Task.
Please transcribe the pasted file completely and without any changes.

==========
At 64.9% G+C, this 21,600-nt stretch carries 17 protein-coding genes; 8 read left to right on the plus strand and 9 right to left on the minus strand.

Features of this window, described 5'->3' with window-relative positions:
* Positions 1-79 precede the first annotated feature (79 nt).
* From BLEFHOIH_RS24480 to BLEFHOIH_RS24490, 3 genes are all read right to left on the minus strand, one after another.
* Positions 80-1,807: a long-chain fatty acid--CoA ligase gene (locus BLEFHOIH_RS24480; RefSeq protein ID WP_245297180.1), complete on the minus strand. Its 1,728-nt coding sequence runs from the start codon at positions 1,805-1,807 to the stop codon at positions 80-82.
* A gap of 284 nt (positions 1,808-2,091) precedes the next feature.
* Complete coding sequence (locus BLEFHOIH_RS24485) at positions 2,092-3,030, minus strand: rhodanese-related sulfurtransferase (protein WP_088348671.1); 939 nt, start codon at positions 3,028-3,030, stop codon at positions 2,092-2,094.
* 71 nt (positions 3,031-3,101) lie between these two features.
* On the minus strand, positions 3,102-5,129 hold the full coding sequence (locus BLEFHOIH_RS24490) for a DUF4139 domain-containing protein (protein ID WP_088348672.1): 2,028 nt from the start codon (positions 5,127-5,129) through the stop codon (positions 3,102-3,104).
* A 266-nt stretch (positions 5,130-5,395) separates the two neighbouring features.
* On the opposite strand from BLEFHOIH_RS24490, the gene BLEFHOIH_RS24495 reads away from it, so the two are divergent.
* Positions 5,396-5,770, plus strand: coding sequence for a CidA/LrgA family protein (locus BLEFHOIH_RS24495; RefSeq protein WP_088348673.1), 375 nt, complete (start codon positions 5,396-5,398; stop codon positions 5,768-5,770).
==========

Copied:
At 64.9% G+C, this 21,600-nt stretch carries 17 protein-coding genes; 8 read left to right on the plus strand and 9 right to left on the minus strand.

Features of this window, described 5'->3' with window-relative positions:
* Positions 1-79 precede the first annotated feature (79 nt).
* From BLEFHOIH_RS24480 to BLEFHOIH_RS24490, 3 genes are all read right to left on the minus strand, one after another.
* Positions 80-1,807: a long-chain fatty acid--CoA ligase gene (locus BLEFHOIH_RS24480; RefSeq protein ID WP_245297180.1), complete on the minus strand. Its 1,728-nt coding sequence runs from the start codon at positions 1,805-1,807 to the stop codon at positions 80-82.
* A gap of 284 nt (positions 1,808-2,091) precedes the next feature.
* Complete coding sequence (locus BLEFHOIH_RS24485) at positions 2,092-3,030, minus strand: rhodanese-related sulfurtransferase (protein WP_088348671.1); 939 nt, start codon at positions 3,028-3,030, stop codon at positions 2,092-2,094.
* 71 nt (positions 3,031-3,101) lie between these two features.
* On the minus strand, positions 3,102-5,129 hold the full coding sequence (locus BLEFHOIH_RS24490) for a DUF4139 domain-containing protein (protein ID WP_088348672.1): 2,028 nt from the start codon (positions 5,127-5,129) through the stop codon (positions 3,102-3,104).
* A 266-nt stretch (positions 5,130-5,395) separates the two neighbouring features.
* On the opposite strand from BLEFHOIH_RS24490, the gene BLEFHOIH_RS24495 reads away from it, so the two are divergent.
* Positions 5,396-5,770, plus strand: coding sequence for a CidA/LrgA family protein (locus BLEFHOIH_RS24495; RefSeq protein WP_088348673.1), 375 nt, complete (start codon positions 5,396-5,398; stop codon positions 5,768-5,770).